Not all Disabilities are Visible

Disability – Visible and Invisible

When we think of disability, we often envision a person with a visible disability, such as someone who uses a wheelchair or a walker. However, the majority of clients we work with at REES have invisible disabilities, meaning that the nature of their disability may not be apparent at first glance. Disabilities can also include health conditions such as diabetes, colitis, chronic migraines, and more. Additionally, disability may be the result of the natural aging process, such as loss of vision, or the result of a health event, such as long-term effects from a stroke, cancer, or even long COVID. It is important to note that no two people may experience disability the same way, and each individual’s requirements for accommodations are unique and personalized.

Disability can and will affect each and every one of us in our lifetime, whether it be our aging parents, other family members or friends, or ourselves. Disability can happen at any point in our lives, and it is in the best interest of all to create an environment that is inclusive and accommodating to those with disabilities so that everyone can participate in all aspects of life, including work.

Disability & Accommodation

As many disabilities are not visible, many of our clients ask if they are required to disclose to an employer that they have a disability. At REES, we work one-on-one with our clients to assist them in preparing a plan for communicating the nature of their disability with an employer. This plan includes whether it is necessary, when it might be necessary, and how to disclose. When it comes to disclosure, there are no cookie-cutter answers, which is why we work one-on-one with our clients to ensure that they feel comfortable with the plan and that it is thorough, reasonable, and that the clients feel comfortable with the process, both at REES, in a job interview, and in employment.

Many of our clients may not require any accommodation in the workplace at all, and some require accommodations that actually cost an employer surprisingly little. The accommodation may vary based on the work environment, so we work closely with our clients to brainstorm solutions for workplace accommodation questions on a case-by-case basis. We like to describe an accommodation as a reasonable adjustment made to a work situation that levels the playing field for a person with a disability to reach the outcomes as their peers using a modified process.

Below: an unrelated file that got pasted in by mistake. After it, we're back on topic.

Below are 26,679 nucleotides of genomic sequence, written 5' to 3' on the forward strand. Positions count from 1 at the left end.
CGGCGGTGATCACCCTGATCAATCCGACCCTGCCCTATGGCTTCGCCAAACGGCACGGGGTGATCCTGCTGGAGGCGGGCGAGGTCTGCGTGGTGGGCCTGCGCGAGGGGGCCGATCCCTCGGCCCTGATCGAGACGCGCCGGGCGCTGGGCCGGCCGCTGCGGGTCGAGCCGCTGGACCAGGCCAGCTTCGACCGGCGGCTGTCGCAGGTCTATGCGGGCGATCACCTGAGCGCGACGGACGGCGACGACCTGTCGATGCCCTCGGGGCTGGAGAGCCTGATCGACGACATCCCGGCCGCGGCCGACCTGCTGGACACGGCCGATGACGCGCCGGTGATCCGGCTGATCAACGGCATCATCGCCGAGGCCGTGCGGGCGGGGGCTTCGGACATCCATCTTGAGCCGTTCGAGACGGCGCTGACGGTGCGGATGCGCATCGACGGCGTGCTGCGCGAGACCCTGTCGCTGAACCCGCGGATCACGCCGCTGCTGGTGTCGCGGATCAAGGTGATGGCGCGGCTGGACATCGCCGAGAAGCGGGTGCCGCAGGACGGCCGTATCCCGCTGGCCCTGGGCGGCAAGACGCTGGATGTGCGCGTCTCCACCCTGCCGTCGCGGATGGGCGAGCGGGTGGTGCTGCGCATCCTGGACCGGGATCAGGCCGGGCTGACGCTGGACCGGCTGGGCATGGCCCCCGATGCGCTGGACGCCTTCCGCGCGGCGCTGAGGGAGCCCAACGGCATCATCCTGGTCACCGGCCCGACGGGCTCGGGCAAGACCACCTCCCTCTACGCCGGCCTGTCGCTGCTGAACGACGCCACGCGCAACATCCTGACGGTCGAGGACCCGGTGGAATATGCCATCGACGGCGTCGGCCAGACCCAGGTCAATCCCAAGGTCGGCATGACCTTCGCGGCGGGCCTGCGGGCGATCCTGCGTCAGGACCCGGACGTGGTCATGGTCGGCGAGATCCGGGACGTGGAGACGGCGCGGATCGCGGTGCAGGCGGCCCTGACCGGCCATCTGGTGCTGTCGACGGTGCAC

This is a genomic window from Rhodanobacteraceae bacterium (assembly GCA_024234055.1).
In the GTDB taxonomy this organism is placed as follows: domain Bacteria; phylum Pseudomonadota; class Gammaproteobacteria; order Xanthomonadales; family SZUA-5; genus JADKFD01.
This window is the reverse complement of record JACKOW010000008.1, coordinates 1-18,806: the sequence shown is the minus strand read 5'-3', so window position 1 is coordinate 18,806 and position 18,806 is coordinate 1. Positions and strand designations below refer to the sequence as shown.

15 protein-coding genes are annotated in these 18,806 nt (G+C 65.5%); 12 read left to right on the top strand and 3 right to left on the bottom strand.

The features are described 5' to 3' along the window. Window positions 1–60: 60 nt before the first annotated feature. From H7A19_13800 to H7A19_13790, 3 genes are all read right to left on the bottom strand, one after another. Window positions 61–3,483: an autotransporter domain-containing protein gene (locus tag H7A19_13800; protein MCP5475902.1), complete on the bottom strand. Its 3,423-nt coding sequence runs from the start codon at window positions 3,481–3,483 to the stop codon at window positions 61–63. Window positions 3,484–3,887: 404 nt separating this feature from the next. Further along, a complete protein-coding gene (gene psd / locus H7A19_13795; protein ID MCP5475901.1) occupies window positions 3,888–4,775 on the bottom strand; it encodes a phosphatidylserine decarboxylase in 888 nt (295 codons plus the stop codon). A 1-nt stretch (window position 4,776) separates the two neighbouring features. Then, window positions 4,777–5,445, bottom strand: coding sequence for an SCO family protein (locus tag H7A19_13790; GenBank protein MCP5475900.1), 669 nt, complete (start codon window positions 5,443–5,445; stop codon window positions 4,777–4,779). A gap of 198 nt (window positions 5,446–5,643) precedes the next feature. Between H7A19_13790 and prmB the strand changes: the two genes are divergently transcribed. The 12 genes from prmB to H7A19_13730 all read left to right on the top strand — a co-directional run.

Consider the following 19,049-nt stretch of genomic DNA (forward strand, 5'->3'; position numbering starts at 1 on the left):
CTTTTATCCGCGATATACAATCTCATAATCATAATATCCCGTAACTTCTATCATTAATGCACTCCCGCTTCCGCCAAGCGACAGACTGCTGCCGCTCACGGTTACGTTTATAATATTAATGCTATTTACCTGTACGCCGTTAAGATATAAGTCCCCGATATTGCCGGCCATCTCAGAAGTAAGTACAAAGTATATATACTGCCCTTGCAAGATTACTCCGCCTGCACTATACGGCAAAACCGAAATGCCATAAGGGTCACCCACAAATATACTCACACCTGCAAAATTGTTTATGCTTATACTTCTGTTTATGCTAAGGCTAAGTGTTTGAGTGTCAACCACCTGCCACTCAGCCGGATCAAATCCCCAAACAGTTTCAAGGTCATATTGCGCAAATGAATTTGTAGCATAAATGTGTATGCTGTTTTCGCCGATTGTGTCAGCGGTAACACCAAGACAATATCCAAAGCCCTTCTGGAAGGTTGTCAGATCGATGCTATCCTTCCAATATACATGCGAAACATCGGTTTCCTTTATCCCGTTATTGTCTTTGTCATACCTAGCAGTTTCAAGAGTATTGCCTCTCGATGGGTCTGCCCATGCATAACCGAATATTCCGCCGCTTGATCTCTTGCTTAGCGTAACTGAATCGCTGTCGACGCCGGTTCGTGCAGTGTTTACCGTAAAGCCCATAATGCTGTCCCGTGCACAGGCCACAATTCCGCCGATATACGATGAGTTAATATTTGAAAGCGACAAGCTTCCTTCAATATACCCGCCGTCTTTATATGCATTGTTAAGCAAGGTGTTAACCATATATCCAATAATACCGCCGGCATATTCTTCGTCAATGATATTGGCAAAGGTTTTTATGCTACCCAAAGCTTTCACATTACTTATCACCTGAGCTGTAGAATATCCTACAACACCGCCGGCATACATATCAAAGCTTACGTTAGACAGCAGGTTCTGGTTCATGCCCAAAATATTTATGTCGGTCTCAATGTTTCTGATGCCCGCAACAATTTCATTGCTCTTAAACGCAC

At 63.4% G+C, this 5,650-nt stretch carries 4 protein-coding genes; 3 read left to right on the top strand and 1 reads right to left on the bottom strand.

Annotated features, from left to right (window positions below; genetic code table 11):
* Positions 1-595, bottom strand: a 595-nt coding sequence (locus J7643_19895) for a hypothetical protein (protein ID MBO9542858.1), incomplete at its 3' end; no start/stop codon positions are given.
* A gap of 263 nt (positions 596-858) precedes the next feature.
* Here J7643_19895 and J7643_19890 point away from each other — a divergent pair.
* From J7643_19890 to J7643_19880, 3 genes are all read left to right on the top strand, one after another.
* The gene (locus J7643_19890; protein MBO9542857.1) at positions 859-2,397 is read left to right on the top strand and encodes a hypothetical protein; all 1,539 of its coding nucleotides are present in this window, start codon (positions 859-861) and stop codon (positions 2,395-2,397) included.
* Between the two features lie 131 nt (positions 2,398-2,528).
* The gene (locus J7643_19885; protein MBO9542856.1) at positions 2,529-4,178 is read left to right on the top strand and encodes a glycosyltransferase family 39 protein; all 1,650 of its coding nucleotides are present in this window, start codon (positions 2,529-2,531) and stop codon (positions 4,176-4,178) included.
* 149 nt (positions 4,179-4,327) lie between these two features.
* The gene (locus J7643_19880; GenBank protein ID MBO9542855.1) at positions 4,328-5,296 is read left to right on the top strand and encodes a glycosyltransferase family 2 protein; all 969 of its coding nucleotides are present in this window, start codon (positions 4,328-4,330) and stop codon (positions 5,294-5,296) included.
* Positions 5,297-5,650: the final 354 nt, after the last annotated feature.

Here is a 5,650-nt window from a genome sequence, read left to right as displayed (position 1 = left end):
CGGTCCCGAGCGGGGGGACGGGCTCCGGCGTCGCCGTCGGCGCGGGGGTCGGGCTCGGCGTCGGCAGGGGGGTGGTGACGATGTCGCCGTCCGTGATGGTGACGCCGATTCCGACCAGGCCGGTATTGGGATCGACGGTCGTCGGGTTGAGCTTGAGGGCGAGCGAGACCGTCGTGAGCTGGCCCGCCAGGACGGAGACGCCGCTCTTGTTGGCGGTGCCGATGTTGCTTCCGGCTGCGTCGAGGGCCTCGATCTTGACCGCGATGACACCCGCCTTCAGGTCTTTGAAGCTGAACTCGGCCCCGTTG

Equality vs. Equity

It is not lost on us that the name of our organization is Reaching E-Quality Employment Services, and in the coming months as we move closer to our 35th anniversary, we will delve more into the history of that name. However, it is important to understand equality vs. equity. Equality means that each individual or group of people is given the same resources or opportunities. Equity recognizes that each person has different circumstances and allocates the exact resources and opportunities to reach equal outcomes. REES is committed to promoting equity in employment and working with our clients, employers, and the community to provide whatever supports we can to assist in a successful employment match.

Image source: Interaction Institute for Social Change | Artist: Angus Maguire Website: Artist’s Website: